Monday, September 07, 2009
"Splendor in the Grass": Finding strength in what lies behind
In the fall of 1961, during my eleven weeks at William and Mary, I saw the film (prescient, for me) “Splendor in the Grass”, now a classic WB movie directed by Elia Kazan, written by William Inge.
The story is inspired by a passage toward the end of the famous poem by William Wordsworth, “Ode: Intimations of Immortality from Recollections of Early Childhood (link).
The famous words about bringing back the moments of “splendor in the grass” refer to young love, forbidden love, a bit of Romeo and Juliet. Here, the girl Deanie Loomis (Natalie Wood) is from a poor family in Kansas in 1928, whereas the boy Bud Stamper (Warren Beatty) comes from the rich side. Deanie’s mother fears that her not remaining a “nice girl” will cause her any chance to get married, and Bud’s pa fears the opposite, that he’ll have to marry a tramp. The story builds up considerable tension (just within what we call PG-13 today), including a scene where Bud “teases” her into worshipping him and then apologizes. Finally, when Deanie hears the poem, she cracks, and winds up in a mental institution. Bud’s family goes broke in the Depression, but both marry someone else and wind up, in a final meeting, wondering what might have been.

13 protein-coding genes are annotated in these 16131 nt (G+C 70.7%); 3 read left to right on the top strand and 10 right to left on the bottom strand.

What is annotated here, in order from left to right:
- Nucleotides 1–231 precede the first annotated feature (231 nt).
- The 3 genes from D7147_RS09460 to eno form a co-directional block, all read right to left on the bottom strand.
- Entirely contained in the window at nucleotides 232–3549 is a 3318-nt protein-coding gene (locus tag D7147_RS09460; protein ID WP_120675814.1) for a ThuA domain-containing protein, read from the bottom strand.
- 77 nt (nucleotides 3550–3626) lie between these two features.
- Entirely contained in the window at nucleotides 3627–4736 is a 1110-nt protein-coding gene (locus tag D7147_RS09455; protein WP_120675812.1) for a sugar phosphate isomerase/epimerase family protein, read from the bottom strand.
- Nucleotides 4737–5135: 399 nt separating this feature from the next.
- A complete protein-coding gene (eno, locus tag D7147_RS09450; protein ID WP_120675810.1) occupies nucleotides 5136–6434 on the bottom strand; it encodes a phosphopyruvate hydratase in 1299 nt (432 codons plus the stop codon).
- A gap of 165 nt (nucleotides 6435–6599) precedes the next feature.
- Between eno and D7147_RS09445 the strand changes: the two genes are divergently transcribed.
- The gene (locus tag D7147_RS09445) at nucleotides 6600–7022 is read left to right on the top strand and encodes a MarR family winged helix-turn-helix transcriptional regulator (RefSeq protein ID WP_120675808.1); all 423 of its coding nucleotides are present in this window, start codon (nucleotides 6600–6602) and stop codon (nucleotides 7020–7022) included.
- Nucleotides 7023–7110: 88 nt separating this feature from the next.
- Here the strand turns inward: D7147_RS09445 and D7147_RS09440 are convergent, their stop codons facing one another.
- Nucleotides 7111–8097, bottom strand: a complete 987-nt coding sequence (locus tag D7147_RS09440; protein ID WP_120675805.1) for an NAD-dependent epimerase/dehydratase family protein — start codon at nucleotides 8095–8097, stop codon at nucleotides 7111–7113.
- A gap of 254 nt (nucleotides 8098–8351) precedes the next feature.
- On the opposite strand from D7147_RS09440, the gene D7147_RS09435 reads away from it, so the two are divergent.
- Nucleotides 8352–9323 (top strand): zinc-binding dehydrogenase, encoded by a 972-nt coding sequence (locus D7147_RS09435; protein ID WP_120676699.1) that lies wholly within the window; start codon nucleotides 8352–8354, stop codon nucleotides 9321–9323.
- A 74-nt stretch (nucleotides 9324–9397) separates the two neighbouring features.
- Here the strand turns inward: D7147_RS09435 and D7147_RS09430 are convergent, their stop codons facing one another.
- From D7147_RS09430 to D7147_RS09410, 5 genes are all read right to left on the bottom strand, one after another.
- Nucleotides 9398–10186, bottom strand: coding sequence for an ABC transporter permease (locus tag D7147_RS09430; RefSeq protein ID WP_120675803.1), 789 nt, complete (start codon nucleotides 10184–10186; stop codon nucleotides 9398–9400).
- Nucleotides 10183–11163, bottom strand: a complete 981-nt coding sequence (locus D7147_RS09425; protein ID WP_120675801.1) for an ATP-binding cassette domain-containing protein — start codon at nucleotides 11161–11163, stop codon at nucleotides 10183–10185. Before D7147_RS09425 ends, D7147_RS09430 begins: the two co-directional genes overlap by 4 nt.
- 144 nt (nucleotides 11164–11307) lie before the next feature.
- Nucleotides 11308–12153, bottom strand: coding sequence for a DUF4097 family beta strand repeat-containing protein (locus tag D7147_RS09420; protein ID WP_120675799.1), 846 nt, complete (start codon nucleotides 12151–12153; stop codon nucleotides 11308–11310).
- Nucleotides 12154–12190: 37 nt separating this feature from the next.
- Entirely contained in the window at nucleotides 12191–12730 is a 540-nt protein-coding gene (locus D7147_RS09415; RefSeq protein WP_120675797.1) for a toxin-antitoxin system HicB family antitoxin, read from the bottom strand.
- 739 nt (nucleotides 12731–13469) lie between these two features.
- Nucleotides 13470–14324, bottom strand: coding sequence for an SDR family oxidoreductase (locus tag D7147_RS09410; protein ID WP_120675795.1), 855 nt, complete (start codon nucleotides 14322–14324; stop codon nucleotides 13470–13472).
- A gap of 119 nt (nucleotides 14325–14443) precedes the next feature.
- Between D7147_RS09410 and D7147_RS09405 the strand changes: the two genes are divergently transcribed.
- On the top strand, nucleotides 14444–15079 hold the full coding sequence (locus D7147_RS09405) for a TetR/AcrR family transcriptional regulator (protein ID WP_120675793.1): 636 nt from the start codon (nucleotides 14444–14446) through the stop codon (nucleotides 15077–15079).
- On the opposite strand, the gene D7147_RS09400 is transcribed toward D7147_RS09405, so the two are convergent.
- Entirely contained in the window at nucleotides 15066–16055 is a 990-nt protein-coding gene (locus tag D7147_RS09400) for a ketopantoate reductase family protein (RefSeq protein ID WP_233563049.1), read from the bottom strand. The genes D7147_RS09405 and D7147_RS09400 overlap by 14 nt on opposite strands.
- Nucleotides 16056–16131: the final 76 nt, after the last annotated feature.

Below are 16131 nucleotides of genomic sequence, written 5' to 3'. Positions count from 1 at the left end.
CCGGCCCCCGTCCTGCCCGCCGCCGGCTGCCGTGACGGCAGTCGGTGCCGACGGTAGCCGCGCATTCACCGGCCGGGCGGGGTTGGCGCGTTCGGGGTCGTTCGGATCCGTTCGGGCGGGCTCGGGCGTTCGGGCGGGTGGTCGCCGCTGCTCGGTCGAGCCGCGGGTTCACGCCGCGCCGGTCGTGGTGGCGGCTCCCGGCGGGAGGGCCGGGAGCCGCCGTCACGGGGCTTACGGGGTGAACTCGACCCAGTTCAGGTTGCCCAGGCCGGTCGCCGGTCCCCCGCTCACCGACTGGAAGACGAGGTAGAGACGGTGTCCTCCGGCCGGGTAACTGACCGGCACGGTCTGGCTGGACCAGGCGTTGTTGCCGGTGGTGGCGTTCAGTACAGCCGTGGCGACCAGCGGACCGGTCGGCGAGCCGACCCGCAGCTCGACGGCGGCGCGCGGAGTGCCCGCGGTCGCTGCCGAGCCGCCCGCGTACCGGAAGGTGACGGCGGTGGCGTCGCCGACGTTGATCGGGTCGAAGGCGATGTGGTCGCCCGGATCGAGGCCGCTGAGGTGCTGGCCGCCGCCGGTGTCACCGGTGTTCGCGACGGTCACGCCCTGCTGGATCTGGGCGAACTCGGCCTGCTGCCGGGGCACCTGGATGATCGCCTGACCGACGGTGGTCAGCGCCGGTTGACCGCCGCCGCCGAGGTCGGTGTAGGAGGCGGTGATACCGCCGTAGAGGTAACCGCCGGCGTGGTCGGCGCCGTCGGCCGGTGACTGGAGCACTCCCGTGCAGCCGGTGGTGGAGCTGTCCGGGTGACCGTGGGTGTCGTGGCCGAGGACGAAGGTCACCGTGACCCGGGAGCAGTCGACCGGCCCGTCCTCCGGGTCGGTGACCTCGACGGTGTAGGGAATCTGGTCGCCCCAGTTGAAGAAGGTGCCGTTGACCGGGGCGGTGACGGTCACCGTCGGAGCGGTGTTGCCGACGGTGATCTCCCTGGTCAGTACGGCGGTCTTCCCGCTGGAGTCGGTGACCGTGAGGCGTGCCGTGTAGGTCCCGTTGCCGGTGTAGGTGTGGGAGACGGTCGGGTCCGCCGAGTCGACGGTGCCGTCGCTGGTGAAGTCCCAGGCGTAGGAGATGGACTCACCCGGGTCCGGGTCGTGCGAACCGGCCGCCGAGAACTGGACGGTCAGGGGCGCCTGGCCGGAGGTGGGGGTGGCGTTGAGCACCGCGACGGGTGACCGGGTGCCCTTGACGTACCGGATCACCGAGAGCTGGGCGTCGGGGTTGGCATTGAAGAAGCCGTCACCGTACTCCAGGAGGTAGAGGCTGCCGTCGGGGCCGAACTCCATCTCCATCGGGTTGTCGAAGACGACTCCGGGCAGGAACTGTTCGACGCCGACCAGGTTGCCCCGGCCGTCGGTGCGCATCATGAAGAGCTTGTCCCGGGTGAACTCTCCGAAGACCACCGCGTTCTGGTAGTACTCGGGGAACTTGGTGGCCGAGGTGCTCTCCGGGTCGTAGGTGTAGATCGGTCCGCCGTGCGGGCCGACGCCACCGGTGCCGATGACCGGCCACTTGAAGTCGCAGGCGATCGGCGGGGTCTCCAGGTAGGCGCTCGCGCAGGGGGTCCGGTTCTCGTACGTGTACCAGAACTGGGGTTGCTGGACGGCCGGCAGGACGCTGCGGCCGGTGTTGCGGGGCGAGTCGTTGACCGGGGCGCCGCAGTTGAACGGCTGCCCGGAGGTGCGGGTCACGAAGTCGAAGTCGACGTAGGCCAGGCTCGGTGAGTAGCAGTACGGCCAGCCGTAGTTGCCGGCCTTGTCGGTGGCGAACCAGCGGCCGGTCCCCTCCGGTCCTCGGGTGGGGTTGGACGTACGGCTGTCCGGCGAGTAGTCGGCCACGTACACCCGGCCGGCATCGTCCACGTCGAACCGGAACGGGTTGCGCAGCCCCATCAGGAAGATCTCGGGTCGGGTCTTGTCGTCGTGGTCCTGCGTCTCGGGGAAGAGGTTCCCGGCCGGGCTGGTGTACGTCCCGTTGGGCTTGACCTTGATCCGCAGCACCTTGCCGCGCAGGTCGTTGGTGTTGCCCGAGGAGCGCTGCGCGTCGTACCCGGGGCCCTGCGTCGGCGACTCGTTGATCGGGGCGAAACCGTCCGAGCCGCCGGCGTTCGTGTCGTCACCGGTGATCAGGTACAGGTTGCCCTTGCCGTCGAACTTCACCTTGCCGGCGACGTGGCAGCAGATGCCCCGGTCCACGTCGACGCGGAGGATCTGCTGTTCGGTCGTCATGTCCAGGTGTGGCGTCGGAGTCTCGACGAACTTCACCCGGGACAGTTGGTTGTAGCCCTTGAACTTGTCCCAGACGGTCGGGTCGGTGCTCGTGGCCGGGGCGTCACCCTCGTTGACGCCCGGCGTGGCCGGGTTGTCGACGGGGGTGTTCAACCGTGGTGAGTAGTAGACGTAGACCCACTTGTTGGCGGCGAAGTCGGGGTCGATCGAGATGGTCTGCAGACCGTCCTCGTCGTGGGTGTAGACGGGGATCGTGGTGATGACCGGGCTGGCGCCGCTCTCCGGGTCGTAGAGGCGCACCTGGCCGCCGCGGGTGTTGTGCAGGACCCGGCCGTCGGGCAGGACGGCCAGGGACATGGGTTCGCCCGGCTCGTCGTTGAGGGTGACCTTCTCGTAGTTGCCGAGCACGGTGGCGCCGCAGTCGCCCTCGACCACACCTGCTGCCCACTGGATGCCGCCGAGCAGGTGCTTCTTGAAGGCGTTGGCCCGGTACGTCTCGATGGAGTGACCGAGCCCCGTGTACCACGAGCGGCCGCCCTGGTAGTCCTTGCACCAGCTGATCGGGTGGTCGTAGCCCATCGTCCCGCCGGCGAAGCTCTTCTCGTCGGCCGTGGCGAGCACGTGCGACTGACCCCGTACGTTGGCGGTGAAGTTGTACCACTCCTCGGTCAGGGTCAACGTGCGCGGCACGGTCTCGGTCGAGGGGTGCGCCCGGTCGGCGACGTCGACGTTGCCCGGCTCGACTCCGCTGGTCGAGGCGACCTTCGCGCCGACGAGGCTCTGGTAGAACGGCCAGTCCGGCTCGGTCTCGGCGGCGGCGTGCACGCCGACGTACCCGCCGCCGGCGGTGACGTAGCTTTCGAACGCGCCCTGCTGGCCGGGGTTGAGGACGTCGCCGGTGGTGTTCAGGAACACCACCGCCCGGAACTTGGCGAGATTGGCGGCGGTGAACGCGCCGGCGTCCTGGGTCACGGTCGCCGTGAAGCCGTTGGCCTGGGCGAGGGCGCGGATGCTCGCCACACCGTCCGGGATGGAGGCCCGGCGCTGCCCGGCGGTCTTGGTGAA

In my mindset at the time, there was plenty for me to “emote”. In my own way of thinking that previous summer, I had known a kind of psychological “splendor”, and already “found strength in what lies behind”. I would wind up in a “mental institution” of sorts, NIH, in 1962, in an episode I’ve discussed on my main blog (look at Nov. 28, 2006).
An episode in Season 3 of Smallville retrospects back to 1961 and shows a marquee for the “Splendor in the Grass” film as if it had shown in Smallville, KS that year.
Another controversial film that I saw that fall in Williamsburg was “Goodbye Again” (aka “Aimez-vous Brahms”, United Artists), directed by Anatole Litvak, based on the novel by Francoise Sagan, with Anthony Perkins and Ingrid Bergman, and a famous use of the Poco Allegretto from Brahms’s Symphony #3. This latter film does not appear to be available on DVD yet (logically, it would belong to MGM).